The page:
The present picture, with its exceptional crispness and startling realism, demonstrates the best of the artist's expertise in this area. Fantin's depictions of flowers, fruit, crystal and porcelain number among the great examples of trompe l'oeil painting of the late 19th century. Collectors throughout Europe marveled at the extraordinary clarity and perfection of detail of these still-lifes, which Fantin painted in the three decades preceding his death in 1904. These spectacular pictures earned the artist his place during his lifetime as the premier painter of still-lifes.
The popularity of Fantin's still-lifes was largely due to the committed promotion and patronage of Mr. and Mrs. Edwin Edwards. The Edwards were the source of the lion's share of these paintings in England during the last quarter of the 19th century, and this elaborate still-life was acquired by them shortly after the artist completed it in 1876. Throughout the 1870s, Edwards commissioned several pictures of floral arrangements from the artist, many of which depict lush bouquets of mixed flowers. The demand for these works continued up until the artist's death, long after he had grown tired of painting the genre. But the present picture is one of the early examples of the theme and evidences Fantin's fascination with his subject.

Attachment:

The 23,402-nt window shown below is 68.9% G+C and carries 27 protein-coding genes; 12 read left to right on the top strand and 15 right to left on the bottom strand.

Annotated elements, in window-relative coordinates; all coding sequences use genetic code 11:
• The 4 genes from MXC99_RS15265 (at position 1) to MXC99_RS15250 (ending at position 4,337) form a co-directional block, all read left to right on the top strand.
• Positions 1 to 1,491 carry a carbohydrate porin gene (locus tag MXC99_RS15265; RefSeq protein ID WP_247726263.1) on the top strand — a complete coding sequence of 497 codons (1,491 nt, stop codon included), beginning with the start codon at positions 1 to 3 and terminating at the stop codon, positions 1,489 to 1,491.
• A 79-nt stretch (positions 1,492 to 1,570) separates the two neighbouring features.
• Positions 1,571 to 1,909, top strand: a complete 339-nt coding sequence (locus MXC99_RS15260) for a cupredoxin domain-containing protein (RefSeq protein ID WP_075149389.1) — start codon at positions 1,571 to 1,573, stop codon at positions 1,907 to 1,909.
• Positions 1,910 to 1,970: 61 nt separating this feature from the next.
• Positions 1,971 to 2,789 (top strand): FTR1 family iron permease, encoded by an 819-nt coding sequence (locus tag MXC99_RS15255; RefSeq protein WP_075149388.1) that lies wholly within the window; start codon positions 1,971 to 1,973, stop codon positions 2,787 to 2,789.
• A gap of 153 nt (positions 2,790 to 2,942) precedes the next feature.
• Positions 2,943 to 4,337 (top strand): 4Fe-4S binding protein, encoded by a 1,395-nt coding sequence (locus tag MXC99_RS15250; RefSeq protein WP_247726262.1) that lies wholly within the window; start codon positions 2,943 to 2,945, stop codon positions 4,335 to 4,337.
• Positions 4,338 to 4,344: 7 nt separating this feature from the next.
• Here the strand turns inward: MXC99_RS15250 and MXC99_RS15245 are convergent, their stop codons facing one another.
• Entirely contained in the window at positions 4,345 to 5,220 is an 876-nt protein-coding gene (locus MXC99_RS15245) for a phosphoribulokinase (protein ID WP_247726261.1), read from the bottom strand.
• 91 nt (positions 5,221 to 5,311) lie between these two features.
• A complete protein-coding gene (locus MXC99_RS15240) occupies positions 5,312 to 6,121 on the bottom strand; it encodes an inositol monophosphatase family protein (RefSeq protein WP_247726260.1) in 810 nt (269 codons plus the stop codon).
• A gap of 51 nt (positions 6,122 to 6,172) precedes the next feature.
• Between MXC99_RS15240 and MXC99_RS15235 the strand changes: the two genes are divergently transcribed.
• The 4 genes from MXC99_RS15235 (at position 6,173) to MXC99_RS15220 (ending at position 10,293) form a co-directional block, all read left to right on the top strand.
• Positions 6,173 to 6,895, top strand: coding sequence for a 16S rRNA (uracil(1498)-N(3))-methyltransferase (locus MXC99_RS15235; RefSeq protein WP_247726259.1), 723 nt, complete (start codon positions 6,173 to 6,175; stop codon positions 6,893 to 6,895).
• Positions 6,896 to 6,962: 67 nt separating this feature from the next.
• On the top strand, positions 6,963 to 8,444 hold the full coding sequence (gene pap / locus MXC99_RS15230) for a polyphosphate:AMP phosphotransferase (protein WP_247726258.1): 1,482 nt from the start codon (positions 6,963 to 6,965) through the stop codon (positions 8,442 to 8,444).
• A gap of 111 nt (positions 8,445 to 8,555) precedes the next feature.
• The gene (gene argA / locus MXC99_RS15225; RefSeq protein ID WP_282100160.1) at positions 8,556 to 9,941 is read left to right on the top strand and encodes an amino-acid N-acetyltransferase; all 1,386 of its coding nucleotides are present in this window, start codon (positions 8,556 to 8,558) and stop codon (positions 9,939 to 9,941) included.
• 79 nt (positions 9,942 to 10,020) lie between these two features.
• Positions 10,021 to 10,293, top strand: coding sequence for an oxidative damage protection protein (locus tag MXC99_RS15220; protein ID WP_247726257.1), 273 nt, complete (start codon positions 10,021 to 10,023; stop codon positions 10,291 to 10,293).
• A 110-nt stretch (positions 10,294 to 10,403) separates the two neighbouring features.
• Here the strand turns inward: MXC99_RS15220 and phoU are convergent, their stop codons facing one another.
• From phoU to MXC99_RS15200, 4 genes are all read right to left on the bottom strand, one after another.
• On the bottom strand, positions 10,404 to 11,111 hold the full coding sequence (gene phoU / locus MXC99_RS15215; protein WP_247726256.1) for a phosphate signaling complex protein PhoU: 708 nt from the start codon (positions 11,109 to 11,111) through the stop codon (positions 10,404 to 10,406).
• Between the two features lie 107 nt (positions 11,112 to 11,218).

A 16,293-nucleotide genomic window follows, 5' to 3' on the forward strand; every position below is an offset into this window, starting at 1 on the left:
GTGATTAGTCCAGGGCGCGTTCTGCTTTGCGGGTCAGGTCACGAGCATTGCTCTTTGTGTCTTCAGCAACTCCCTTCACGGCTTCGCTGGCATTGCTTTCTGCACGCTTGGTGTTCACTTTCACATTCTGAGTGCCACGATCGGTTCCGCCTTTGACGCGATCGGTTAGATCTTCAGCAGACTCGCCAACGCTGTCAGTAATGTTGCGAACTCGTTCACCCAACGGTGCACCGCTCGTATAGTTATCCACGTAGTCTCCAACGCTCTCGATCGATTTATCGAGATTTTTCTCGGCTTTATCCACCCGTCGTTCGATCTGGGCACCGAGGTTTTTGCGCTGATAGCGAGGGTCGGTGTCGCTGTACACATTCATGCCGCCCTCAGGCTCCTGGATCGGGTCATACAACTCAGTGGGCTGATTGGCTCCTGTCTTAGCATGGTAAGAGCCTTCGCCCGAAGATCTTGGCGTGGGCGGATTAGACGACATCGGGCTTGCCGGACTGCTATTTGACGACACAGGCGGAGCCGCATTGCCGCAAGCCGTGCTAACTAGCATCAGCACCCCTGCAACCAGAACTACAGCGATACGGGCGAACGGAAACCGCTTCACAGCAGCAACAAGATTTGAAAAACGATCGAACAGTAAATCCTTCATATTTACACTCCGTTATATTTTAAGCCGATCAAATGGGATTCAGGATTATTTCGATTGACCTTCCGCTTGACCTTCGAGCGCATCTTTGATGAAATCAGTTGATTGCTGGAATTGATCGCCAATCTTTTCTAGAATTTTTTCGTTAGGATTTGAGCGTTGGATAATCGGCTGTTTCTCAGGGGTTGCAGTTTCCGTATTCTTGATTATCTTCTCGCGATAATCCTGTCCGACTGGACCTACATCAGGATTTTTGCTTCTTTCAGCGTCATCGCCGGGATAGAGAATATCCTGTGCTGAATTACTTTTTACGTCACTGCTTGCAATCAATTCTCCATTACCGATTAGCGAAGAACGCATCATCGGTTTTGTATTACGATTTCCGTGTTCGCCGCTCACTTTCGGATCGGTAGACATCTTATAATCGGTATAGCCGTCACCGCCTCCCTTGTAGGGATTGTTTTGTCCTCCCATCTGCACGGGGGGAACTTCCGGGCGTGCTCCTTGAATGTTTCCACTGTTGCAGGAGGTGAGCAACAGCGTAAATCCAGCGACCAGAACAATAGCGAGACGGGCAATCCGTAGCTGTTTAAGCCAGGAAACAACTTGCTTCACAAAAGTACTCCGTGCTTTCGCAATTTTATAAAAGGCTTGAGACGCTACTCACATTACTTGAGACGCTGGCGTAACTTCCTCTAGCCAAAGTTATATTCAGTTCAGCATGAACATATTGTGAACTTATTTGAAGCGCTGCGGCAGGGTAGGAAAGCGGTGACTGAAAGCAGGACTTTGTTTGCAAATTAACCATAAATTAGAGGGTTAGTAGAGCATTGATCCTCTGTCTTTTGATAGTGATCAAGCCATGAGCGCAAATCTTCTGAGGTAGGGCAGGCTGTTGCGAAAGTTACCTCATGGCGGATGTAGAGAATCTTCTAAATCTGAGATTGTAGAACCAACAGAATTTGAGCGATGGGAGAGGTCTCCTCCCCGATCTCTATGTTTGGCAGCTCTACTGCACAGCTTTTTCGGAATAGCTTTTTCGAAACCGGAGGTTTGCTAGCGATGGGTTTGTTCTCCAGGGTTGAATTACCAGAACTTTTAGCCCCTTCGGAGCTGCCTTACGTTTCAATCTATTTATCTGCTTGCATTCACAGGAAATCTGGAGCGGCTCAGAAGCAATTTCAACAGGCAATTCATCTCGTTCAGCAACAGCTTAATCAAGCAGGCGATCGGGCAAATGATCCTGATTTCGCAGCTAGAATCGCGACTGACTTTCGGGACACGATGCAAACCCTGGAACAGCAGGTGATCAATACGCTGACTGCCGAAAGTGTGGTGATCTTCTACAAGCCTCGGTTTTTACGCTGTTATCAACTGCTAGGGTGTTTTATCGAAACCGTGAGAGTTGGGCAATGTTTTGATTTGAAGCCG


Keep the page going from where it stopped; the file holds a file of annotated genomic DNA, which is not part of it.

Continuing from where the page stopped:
Douglas Druick has written the following about the appeal of these pictures and Fantin's ceaseless production of them during the last decades of the 19th century: "Quite naturally, his commercial success in Great Britain, organized thanks to the Edwardses, pushed him to increase his production: he would secure his independence and, in time, a comfortable life" (D. Druick, Fantin-Latour (ex. cat.), National Gallery of Canada, Ottawa, 1983, p. 30).
Because of the extraordinary eye for detail that he had developed as a portrait painter, the artist was capable of seeing each flower with remarkable specificity. According to Edward Lucie-Smith, "His belief, academic in origin, that technique in painting was separable from the subject to which the artist applied it, enabled him to see the blooms he painted not as botanical specimens, but as things which, though not necessarily significant in themselves, would generate significant art upon the canvas. At the same time, the naturalist bias of the milieu in which he had been brought up encouraged him to try and give a completely objective description of all the nuances of colour and form which he saw in the bouquet he had arranged" (E. Lucie-Smith, Henri Fantin-Latour, New York, 1977, pp. 22-23).
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